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History of the Regiment

The history of the Regiment is traced back to 20th June 1689 with raising of Tiffins's Regiment of Foot (later to become the 27th or Inniskilling Regiment of Foot) which fought in the Williamite Wars. Of the remaining Regimental antecedents, the 83rd, 86th, 87th and 89th Regiments of Foot were all raised in 1793 for service in the Napoleonic Wars.
On 1st July 1881, the Cardwell Reforms brought about the amalgamations of the 27th and 108th to form the Royal Inniskilling Fusiliers, the 83rd and 86th to form the Royal Irish (later Ulster) Rifles, and the 87th and 89th to form Princess Victoria's (Royal Irish Fusiliers). On 1st July 1968 these three Regiments amalgamated again to form The Royal Irish Rangers (27th (Inniskilling), 83rd and 87th).

The Ulster Defence Regiment was raised in April 1970 to protect the Border and the State against sabotage and armed attack in Northern Ireland. On 1st July 1992 The Royal Irish Rangers, the last Irish Infantry Regiment of the line, merged with The Ulster Defence Regiment to form The Royal Irish Regiment.

The Royal Irish Regiment is unique in the British Army. It consists of one Air Assault battalion (1 R IRISH), liable for service world wide, and one Reserve battalion (2 R IRISH) who are part-time soldiers based in Northern Ireland and provide our Reserve when required. 2 R IRISH are an integral part of our ability to deploy in the world anywhere, at short notice, and provide a capable fighting force.

Today's regiment

The end of the Cold War brought about a review of the whole of the UK's Armed Forces - called 'Options for Change.' Further reductions in the Army resulted from this review and included the amalgamation of The Royal Irish Rangers and The Ulster Defence Regiment to form The Royal Irish Regiment (27th (Inniskilling), 83rd, 87th and The Ulster Defence Regiment).

The Royal Irish Rangers had itself been created exactly twenty-four years earlier on 1 July 1968 by the amalgamation of the last three Irish Line Infantry Regiments. These were The Royal Inniskilling Fusiliers, The Royal Ulster Rifles and The Royal Irish Fusiliers: each had distinguished records stretching back to the 17th century with Battle Honours from almost every corner of the world.

The Ulster Defence Regiment came into being on 1 April 1970 in response to the demand for additional troops to support the civil power in Northern Ireland. Its role was to help defend Northern Ireland against terrorist activity. From its creation until its merger with The Royal Irish Rangers, it was on continuous operational service for a period of twenty-two years, a distinction held by no other regiment in the history of the British Army.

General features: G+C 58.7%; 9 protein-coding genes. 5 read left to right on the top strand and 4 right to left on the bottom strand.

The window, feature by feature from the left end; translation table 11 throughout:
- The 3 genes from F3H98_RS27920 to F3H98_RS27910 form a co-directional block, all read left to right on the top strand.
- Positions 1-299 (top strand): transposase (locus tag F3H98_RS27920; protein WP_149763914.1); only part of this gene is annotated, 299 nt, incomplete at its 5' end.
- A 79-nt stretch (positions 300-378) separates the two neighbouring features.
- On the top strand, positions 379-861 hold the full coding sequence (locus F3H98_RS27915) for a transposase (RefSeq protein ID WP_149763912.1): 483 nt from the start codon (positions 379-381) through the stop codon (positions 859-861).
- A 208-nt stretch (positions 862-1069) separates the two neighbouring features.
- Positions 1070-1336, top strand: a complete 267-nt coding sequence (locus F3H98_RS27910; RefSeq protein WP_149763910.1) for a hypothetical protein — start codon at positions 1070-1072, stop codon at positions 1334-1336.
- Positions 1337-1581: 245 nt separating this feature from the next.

This service was not without cost: 197 Officers and Soldiers were killed because they served in the Regiment. Over 60 were murdered after they had left the UDR. This gallantry and devotion to duty, of the many thousands of men and women who served in the UDR was acknowledged in the large number of honours and awards for gallantry bestowed upon individuals.

In August 1993 the two General Service battalions amalgamated to form one single General Service Battalion, The 1st Battalion, The Royal Irish Regiment. Since that amalgamation The 1st Battalion has served three times in Northern Ireland alongside their Home Service comrades on operational tours of duty.

Today The Royal Irish Regiment has one Air Assault Battalion, 1 R IRISH, available for worldwide service and our Reserve Battalion, 2 R IRISH, who reinforce 1 R IRISH for operations.

Since joining 16 Air Assault Brigade in 2003, we have served in Kosovo, Sierra Leone, Northen Ireland - Iraq Afghanistan. Our soldiers are some of the most experienced warriors in the British Army.

We are consistently the most operationally committed Regiment in the Army and this enduring commitment is unparalleled in modern military history.

History of the regiment

Visit our Virtual Military Gallery to explore the history of the Royal Irish Regiment from the Napoleonic Wars, through the Boer War, WWI, WWII and post-war era.